It's an odd experience to have a doll who's been sitting on your hutch for years suddenly speak to you. "That," I said, "is a matter of opinion."
"You are not happy?" Matushka exclaimed, the circles on her cheeks turning pinker at this shocking revelation.
"Sorry. It's not you, I'm just having a bad day."
"Hmm--we are--how you say--havink confidential!" she said, clearly believing she'd recalled an appropriate phrase. The little Russian nesting doll in her peasant dress and babushka was definitely enjoying herself.
"When I get up at dawn, I want to experience a beautiful sunrise, not hike into a creepy forest where I'll meet someone who gave me nightmares as a child.."
"Is adventure and learnink experience!" she said with great enthusiam. Matushka had been riding in my tummy pack facing forward, but now she swivelled around to look me in the face.
"Going to meet Baba Yaga is--disconcerting," I said, not adding that it had creeped me out when in the blink of an eye our entire tour group had disappeared leaving us alone.
"You are afraid of her?" the bow lips pursed, as she tried to suppress an amused smile, and her eyes twinkled.
"She scared the chicken soup out of me when I was a kid--pinching Hansel's finger to see if he was plump enough to eat, poisoning Snow White with that apple!"
"You are grown woman, surely you know the difference beteen real fear and fairy tales," she chided.
"Her fence is made of bones."
"A reminder of death, that is all."
"Her hut sits on chicken legs!"
"Is funny, no?" she chortled.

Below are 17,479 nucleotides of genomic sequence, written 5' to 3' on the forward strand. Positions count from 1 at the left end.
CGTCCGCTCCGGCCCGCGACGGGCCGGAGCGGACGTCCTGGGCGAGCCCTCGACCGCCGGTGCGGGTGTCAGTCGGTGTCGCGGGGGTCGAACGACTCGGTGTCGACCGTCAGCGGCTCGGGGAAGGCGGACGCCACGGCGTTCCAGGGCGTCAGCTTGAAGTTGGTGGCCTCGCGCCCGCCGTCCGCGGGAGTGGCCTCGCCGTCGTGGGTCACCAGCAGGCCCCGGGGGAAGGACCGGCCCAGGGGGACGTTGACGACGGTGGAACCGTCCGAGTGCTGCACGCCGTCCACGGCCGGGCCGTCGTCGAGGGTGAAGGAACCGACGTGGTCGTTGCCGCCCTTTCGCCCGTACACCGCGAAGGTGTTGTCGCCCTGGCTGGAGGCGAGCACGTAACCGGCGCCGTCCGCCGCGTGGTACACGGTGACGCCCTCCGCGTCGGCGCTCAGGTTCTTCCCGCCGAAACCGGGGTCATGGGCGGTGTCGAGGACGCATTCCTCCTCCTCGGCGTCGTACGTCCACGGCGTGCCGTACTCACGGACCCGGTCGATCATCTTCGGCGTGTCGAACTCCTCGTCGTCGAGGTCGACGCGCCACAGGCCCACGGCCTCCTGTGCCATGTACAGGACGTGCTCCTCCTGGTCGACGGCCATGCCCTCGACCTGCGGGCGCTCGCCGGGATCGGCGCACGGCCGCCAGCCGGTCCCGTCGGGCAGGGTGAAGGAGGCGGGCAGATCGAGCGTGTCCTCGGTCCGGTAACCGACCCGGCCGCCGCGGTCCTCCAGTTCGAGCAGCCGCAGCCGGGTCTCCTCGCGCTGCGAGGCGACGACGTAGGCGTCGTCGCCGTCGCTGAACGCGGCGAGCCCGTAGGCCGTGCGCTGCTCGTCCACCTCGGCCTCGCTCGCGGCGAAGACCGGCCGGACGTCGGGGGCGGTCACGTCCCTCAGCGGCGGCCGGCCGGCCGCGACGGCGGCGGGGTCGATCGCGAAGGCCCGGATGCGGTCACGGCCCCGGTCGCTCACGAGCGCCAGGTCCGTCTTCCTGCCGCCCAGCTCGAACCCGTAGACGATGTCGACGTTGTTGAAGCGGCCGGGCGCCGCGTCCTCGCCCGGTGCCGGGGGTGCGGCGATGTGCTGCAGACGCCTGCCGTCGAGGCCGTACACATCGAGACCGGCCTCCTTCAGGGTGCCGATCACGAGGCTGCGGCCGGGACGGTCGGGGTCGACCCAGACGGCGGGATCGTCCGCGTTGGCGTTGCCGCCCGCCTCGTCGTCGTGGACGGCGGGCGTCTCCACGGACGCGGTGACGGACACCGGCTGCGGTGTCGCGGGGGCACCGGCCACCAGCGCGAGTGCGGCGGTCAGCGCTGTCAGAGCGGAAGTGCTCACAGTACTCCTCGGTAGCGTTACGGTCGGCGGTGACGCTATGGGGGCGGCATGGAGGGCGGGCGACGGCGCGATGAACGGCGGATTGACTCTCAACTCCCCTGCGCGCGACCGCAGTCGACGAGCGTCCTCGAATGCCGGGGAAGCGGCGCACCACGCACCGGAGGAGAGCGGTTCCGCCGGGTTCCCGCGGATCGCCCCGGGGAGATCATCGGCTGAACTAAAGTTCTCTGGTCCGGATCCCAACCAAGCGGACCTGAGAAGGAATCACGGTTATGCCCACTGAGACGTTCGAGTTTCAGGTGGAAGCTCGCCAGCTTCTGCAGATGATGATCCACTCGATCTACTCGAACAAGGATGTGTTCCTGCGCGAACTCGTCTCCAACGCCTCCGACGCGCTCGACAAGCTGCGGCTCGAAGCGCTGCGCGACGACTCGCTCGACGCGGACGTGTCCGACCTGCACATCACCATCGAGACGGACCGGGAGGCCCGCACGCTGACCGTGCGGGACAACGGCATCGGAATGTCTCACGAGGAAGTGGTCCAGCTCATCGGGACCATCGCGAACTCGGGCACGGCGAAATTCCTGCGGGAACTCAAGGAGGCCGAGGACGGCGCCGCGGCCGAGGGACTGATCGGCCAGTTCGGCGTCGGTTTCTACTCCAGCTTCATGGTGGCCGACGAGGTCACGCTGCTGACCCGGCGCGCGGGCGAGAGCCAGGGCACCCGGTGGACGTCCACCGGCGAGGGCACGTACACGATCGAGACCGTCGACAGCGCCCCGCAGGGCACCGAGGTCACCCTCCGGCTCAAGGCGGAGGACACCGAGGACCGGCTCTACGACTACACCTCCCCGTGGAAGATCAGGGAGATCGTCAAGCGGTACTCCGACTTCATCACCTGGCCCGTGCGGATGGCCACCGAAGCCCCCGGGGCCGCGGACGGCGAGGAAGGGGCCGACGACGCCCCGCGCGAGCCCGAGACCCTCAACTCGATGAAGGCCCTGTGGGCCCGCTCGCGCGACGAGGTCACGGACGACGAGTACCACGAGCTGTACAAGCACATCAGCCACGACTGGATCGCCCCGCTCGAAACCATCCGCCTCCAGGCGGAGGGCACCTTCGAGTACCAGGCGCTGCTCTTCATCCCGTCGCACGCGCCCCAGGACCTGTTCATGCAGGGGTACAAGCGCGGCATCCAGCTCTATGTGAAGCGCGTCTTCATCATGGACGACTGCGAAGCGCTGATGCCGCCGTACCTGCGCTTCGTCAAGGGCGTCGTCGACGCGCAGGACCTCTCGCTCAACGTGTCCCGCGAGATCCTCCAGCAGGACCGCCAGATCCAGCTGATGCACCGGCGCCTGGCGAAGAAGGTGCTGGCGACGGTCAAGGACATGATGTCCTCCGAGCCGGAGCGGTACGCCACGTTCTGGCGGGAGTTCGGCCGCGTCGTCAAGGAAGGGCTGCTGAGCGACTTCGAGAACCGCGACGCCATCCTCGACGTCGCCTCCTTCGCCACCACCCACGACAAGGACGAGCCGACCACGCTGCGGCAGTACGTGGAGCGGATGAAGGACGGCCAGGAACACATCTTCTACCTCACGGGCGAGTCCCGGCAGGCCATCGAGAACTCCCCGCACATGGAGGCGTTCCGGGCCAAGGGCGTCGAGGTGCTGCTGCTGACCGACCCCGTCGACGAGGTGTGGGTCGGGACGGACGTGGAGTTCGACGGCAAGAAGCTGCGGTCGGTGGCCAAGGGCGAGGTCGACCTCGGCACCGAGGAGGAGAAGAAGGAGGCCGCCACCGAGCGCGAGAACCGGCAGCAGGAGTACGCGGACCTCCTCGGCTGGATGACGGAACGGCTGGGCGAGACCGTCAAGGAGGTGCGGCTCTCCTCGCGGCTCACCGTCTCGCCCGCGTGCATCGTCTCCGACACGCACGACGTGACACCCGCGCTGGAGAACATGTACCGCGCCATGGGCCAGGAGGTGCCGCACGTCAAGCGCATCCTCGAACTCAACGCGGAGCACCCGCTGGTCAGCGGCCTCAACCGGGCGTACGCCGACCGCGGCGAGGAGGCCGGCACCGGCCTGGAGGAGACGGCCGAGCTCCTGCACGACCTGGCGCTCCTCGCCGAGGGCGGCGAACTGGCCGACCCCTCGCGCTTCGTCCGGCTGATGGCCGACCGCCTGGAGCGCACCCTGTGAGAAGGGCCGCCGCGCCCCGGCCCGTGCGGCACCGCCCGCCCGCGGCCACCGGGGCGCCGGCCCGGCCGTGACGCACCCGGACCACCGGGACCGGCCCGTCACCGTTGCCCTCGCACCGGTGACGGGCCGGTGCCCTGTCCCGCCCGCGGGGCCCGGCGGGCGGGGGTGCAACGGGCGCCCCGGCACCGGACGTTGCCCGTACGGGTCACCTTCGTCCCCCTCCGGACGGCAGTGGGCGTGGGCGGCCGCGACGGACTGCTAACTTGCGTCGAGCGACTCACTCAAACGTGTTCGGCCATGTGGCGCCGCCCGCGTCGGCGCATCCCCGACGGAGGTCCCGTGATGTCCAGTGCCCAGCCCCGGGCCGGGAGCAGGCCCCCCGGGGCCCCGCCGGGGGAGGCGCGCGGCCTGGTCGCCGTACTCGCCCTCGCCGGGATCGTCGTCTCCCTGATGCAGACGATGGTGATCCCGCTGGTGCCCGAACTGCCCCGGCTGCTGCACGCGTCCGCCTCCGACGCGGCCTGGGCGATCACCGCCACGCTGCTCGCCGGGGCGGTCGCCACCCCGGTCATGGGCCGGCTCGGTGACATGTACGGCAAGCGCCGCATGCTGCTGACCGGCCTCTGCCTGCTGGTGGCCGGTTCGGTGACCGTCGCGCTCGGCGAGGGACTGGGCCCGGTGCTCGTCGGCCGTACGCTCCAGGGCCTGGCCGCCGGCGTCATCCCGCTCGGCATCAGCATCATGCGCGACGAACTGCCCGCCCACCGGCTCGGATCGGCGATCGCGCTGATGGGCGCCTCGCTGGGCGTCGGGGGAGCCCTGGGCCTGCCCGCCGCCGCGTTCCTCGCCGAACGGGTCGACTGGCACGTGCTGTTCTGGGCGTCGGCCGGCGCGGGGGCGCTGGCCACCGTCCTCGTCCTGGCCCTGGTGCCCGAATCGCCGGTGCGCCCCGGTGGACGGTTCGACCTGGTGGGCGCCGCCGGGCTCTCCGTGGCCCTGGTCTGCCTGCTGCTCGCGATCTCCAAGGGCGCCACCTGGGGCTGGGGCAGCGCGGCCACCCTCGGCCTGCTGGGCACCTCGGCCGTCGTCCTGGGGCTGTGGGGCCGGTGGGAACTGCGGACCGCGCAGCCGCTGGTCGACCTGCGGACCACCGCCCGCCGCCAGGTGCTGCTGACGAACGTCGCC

"She zooms around in a morter pounding on anything that gets in her way with a pestle."
The doll shivered. "Be careful!"
"Another thing. Don't you think it's a bit much for the Enchantress to make us walk all the way? It's fine for the young ones, but some of us are getting too old for this kind of thing. We deserve some respect, a little kindness and understanding."
"Good point!" she exclaimed. "Remember it. Now, we are gettink close, is time for me to hide." She wiggled and squirmed until she was lying down inside my pouch and then whispered, "Zip quickly."
Matushka was right, we'd walked and talked the morning away and Crypt Lake was clearly visible through each gap in the trees. "I wish they'd named it something else," I muttered, but all I heard in return was a muffled,"Shhh!"
Despite Matushka's former assurances, I found myself walking more and more slowly as a feeling of dread began to build. Earlier the birds had been singing and a cool morning breeze had ruffled through the leaves, but now the heat was oppresive and as it approached noon, the only sounds I heard were my labored breathing and my lagging footsteps crunching the twig-littered dirt path.
I nearly stumbled over something snagged in a circlet of plastic from a soda six-pack. It went mute and froze in terror as I bent down to have a closer look. Puffed up like a blow fish, its spines extended, a tiny hedgehog lay on his back with his little legs poking straight out. I took a pair of manicure scissors from my pack and held my breath as I snipped, praying I wouldn't cut anything vital. After I put it right side up, it hesitated a moment as though I'd frightened it to death, then scurried off into the underbrush.
For some reason the opportunity of doing a small kindness cheered me but my courage nearly failed again, when a few minutes later I came upon a small clearing in the woods and saw Baba Yaga's hut with its bone fence surrounding it.
"Thinks are not always what the seem," I heard Matushka whisper.
"Riiight. . . . . ."